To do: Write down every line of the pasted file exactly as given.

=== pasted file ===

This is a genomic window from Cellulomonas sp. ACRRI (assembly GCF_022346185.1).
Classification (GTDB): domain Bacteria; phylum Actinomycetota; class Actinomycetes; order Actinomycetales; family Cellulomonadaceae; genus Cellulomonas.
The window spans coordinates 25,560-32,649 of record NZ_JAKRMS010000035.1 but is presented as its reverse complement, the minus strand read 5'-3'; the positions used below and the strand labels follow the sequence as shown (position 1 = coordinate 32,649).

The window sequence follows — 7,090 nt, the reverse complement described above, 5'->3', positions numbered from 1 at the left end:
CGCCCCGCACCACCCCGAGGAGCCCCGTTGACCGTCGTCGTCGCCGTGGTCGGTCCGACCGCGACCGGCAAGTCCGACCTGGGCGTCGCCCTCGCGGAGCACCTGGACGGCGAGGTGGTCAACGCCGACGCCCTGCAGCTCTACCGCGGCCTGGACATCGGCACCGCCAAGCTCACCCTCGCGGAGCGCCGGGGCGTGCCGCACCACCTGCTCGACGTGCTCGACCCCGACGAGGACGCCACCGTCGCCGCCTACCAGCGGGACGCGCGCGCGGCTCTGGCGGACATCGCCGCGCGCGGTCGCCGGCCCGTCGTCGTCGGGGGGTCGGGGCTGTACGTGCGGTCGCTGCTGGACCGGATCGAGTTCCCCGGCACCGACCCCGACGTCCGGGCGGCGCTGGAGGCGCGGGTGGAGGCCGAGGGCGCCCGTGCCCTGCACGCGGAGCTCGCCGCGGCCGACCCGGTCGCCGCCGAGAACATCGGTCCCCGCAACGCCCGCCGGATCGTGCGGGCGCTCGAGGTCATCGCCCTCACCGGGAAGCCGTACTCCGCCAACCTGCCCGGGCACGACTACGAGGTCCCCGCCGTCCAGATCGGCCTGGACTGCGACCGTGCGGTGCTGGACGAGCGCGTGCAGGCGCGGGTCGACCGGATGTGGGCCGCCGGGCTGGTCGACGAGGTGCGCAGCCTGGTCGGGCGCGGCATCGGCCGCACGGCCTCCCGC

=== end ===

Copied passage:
This is a genomic window from Cellulomonas sp. ACRRI (assembly GCF_022346185.1).
Classification (GTDB): domain Bacteria; phylum Actinomycetota; class Actinomycetes; order Actinomycetales; family Cellulomonadaceae; genus Cellulomonas.
The window spans coordinates 25,560-32,649 of record NZ_JAKRMS010000035.1 but is presented as its reverse complement, the minus strand read 5'-3'; the positions used below and the strand labels follow the sequence as shown (position 1 = coordinate 32,649).

The window sequence follows — 7,090 nt, the reverse complement described above, 5'->3', positions numbered from 1 at the left end:
CGCCCCGCACCACCCCGAGGAGCCCCGTTGACCGTCGTCGTCGCCGTGGTCGGTCCGACCGCGACCGGCAAGTCCGACCTGGGCGTCGCCCTCGCGGAGCACCTGGACGGCGAGGTGGTCAACGCCGACGCCCTGCAGCTCTACCGCGGCCTGGACATCGGCACCGCCAAGCTCACCCTCGCGGAGCGCCGGGGCGTGCCGCACCACCTGCTCGACGTGCTCGACCCCGACGAGGACGCCACCGTCGCCGCCTACCAGCGGGACGCGCGCGCGGCTCTGGCGGACATCGCCGCGCGCGGTCGCCGGCCCGTCGTCGTCGGGGGGTCGGGGCTGTACGTGCGGTCGCTGCTGGACCGGATCGAGTTCCCCGGCACCGACCCCGACGTCCGGGCGGCGCTGGAGGCGCGGGTGGAGGCCGAGGGCGCCCGTGCCCTGCACGCGGAGCTCGCCGCGGCCGACCCGGTCGCCGCCGAGAACATCGGTCCCCGCAACGCCCGCCGGATCGTGCGGGCGCTCGAGGTCATCGCCCTCACCGGGAAGCCGTACTCCGCCAACCTGCCCGGGCACGACTACGAGGTCCCCGCCGTCCAGATCGGCCTGGACTGCGACCGTGCGGTGCTGGACGAGCGCGTGCAGGCGCGGGTCGACCGGATGTGGGCCGCCGGGCTGGTCGACGAGGTGCGCAGCCTGGTCGGGCGCGGCATCGGCCGCACGGCCTCCCGC